‘Vulnerable’ River Tern Population Doubles In Five Years

Khmer Times

The Mekong population of the rare River Tern has doubled in the past five years, raising hope for the species’ conservation, the World Wide Fund for Nature (WWF) said yesterday.

According to the WWF statement, its research team has so far encountered 68 River Terns during their initial bird surveys which were conducted earlier this month, along the Mekong landscape between the provinces of Kratie and Stung Treng as well as the Laos border.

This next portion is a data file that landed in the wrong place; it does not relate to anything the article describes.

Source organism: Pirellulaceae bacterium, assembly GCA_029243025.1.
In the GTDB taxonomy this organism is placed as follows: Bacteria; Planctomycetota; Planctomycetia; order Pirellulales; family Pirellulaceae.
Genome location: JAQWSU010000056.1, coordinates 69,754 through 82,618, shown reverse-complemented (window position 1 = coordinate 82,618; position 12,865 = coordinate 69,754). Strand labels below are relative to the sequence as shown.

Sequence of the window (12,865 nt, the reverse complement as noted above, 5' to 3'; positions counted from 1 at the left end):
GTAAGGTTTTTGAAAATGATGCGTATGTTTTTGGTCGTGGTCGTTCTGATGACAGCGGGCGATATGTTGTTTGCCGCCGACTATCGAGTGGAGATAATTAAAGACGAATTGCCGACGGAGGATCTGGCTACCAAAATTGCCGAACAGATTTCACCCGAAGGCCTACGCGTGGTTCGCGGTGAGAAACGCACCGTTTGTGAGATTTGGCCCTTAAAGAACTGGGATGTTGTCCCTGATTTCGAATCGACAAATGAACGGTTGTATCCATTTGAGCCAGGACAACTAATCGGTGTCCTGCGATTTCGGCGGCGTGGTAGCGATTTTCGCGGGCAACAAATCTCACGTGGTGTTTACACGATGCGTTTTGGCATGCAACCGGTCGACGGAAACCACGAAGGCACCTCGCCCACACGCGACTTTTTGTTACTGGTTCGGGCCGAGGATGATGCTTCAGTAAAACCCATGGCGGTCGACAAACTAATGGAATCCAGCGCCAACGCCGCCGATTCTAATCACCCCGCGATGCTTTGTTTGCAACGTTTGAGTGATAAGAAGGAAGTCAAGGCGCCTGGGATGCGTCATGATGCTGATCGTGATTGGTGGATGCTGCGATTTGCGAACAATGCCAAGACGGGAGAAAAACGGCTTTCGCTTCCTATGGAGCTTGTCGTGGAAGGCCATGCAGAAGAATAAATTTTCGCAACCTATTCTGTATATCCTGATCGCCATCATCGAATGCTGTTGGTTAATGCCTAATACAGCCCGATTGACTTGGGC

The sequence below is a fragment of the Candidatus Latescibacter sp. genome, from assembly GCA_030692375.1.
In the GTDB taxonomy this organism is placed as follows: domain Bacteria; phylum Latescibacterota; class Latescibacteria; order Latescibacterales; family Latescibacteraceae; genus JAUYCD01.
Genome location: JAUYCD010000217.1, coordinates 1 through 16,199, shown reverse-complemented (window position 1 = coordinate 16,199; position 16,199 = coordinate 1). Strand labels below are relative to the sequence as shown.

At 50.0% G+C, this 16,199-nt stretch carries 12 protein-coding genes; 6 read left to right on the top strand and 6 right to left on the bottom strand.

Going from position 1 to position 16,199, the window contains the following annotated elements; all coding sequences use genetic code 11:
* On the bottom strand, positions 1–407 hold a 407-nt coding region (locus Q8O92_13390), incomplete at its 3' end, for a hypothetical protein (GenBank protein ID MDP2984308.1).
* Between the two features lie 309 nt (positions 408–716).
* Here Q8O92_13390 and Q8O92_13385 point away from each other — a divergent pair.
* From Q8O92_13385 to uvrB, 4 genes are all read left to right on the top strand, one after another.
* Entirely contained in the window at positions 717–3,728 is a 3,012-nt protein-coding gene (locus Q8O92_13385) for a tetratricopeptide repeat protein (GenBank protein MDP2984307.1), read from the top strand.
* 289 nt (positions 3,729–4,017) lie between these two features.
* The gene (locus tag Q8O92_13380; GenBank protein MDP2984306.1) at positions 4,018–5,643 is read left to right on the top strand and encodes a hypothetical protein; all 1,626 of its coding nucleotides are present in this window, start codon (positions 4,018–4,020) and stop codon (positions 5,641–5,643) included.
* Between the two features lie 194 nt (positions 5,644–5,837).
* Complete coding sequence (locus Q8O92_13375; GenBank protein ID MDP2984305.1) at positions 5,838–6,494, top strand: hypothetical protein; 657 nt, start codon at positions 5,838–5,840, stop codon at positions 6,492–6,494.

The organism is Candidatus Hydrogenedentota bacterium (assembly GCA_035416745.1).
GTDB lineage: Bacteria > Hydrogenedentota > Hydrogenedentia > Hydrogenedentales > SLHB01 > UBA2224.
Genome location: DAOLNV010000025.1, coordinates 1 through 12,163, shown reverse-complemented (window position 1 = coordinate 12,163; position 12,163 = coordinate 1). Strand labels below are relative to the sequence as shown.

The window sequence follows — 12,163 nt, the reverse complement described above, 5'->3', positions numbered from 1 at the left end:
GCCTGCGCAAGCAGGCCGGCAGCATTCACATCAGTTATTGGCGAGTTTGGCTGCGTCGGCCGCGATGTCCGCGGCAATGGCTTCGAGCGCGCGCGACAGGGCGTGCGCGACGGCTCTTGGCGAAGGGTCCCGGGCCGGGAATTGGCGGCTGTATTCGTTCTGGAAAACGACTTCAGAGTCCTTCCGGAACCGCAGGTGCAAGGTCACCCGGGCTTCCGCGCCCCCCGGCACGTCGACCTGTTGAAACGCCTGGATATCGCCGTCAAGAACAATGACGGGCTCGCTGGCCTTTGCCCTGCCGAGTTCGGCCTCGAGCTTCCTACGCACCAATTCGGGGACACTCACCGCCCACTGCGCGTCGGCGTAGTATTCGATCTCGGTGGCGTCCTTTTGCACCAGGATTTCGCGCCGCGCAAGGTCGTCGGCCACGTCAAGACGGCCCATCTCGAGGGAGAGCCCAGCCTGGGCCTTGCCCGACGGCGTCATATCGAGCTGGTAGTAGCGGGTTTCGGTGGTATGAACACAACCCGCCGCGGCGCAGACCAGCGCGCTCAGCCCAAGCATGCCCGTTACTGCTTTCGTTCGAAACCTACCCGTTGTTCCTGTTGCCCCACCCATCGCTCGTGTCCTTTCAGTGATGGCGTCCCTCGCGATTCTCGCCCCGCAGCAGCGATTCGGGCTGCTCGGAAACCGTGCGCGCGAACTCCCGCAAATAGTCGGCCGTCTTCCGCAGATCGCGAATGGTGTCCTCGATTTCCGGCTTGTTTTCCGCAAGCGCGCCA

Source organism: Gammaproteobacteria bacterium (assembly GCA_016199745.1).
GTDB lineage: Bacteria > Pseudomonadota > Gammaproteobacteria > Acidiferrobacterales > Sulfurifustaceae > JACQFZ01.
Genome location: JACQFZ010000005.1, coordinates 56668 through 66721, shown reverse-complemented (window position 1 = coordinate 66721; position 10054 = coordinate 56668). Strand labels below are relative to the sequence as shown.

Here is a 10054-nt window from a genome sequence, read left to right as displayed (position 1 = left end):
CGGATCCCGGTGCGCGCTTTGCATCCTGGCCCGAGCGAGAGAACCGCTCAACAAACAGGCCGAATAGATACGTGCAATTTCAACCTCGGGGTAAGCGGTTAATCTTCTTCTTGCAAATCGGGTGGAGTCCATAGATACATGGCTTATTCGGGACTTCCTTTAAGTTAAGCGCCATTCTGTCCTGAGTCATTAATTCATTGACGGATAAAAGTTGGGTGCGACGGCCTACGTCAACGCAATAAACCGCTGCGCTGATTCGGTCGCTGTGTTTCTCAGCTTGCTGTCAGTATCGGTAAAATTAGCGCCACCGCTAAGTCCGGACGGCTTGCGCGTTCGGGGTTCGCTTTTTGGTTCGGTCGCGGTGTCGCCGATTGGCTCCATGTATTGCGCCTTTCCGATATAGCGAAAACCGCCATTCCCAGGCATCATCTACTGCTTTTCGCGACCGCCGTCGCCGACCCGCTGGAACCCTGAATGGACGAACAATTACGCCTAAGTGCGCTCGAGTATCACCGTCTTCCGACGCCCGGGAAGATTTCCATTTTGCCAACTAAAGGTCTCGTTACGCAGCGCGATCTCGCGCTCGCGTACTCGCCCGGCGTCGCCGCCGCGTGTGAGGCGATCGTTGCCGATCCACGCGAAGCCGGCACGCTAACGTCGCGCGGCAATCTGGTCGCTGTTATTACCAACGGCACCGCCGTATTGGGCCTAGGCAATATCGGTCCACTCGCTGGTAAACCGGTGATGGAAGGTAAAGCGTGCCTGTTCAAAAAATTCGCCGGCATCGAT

The statement said the researchers observed River Terns using rapids as their permanent spot for catching fish, while other birds roamed sandbanks for mating, as the breeding season has begun.

“The River Tern is a medium-sized bird with a forked tail, a black cap and a white belly and is more visible during its breeding season, starting from January until May,” said WWF Biodiversity Research and Monitoring manager Eam Sam Un, adding that the current count is slightly higher than it was in the past year when only 64 individuals were recorded.

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